This website is meant to make it easy to find the ideal commercial kitchen for you. 

  1. Search the Available Kitchen section in the website. 
  2. Choose the ones that meet your criteria and give the owner a call/email and etc. 
  3. You can save time by asking the owner if your business would be a good fit for their commercial kitchen.

Important information to know when calling each commercial kitchen:

  • What kind of food items do you need to prepare?
  • How many hours per weeks will you be needing to use the space?
  • How much storage do you need?
  • Will you need to bring special commercial equipment?
  • What hours of the day you would like to work?

It is always important to meet in person because you are trying to start a partnership and it’s important to get to know one another. Being able to get along is just as important as having the commercial space to rent. 

During the meeting:

  • Ask to see the kitchen and visualize if the commercial space will work well for you
  • Discuss a fair rate
  • Understand sharing expectations and rules. 

It is important to read through the lease agreement and understand the expectations in renting the commercial space.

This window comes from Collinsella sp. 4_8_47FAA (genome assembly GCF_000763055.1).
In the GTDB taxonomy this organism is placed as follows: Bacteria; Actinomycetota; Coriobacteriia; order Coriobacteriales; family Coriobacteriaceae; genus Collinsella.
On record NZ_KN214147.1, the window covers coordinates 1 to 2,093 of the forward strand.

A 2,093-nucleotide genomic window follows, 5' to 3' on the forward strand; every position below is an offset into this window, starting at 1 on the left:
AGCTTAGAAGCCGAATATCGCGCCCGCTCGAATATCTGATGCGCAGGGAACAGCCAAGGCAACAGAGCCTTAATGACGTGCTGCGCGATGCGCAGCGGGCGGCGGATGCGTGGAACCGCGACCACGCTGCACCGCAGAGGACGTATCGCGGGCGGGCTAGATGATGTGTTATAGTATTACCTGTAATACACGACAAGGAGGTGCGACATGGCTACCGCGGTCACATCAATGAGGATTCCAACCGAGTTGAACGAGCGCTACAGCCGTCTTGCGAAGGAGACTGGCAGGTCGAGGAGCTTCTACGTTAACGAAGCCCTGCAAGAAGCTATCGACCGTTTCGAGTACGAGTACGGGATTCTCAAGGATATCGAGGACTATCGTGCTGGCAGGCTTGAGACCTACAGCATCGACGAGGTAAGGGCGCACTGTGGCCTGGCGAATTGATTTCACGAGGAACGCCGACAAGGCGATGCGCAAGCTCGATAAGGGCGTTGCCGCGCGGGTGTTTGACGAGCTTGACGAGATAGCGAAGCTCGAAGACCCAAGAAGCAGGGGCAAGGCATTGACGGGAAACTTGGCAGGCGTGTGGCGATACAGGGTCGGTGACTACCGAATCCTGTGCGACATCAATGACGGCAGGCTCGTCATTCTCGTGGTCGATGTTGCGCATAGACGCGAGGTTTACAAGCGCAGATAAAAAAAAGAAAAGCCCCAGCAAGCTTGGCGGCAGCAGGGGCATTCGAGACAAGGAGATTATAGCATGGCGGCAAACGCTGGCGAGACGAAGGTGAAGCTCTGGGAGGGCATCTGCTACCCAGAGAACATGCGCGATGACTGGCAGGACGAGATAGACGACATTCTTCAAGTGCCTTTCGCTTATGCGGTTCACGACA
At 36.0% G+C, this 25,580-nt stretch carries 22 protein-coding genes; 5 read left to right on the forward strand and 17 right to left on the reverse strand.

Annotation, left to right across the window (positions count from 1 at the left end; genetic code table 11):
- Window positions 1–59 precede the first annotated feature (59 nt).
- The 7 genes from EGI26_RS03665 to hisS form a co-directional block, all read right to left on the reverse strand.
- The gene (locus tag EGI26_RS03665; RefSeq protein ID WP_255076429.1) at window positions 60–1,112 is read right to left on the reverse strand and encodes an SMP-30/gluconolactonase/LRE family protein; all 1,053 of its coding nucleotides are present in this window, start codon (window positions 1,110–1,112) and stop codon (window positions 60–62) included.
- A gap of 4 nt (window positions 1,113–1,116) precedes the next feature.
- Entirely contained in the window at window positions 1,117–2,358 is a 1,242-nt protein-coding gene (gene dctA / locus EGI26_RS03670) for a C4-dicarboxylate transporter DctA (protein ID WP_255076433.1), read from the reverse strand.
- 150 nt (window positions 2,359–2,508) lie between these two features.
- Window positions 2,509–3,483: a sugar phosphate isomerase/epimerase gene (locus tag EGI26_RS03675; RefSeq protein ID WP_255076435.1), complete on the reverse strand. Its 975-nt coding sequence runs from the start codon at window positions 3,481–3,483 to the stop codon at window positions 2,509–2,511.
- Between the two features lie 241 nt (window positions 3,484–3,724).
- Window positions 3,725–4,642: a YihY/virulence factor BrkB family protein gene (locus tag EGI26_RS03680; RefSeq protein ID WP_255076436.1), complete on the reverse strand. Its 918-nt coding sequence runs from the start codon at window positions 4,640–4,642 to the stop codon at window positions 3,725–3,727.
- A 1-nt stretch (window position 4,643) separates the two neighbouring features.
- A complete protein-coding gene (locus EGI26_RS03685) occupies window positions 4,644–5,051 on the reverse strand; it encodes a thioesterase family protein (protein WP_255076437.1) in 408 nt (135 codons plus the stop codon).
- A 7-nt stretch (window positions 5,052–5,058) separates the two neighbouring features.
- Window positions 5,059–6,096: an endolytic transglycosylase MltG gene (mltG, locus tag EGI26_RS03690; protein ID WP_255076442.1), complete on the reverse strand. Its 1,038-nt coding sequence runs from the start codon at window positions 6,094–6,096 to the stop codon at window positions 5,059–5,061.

You can expect on the lease agreement: 

  • Name of your business or corporation
  • Rent amount either on an hourly or monthly basis
  • Length of the agreement (3 months, 1 year etc.)
  • Damage deposit and damage deposit conditions
  • What amenities you have permission to access
  • Ask about your insurance
  • Ask that you have your own health, business permits, GST collections and any other licenses required by the city
  • Termination conditions 
  • Cleaning expectations and requirements
  • Late rent penalties if necessary

Having this is agreement is important in getting your business license complete if you do not have it. 

At the registry, they may ask for proof of business operations and usually the lease agreement can show for this.  What to apply for at the Registry: 

  • Food Permit: They will ask you arrange a time with Alberta Health Services (AHS) to have your rented commercial space inspected. 
  • Business License: You must start the application here, once you have your food permit, you will be issued the business license. 

Be sure to be familiar with Alberta Health Services commercial kitchen guidelines. Normally the commercial kitchen you are going to rent should already be approved by AHS, however, AHS will also need to approve the space again for your business.  The owner will be very knowledgeable in this area and should be able to help. Here is a checklist to help make sure the commercial space will pass.  ALBERTA HEALTH SERVICES CHECKLIST.

Once you have passed your AHS inspection, your food handling permit will be issued to you. You now have everything you need to get your business license approved.

Be sure to provide a copy of your food handling permit, business license and insurance to the owner as proof of eligibility. 

You are now ready to start ! Best of luck!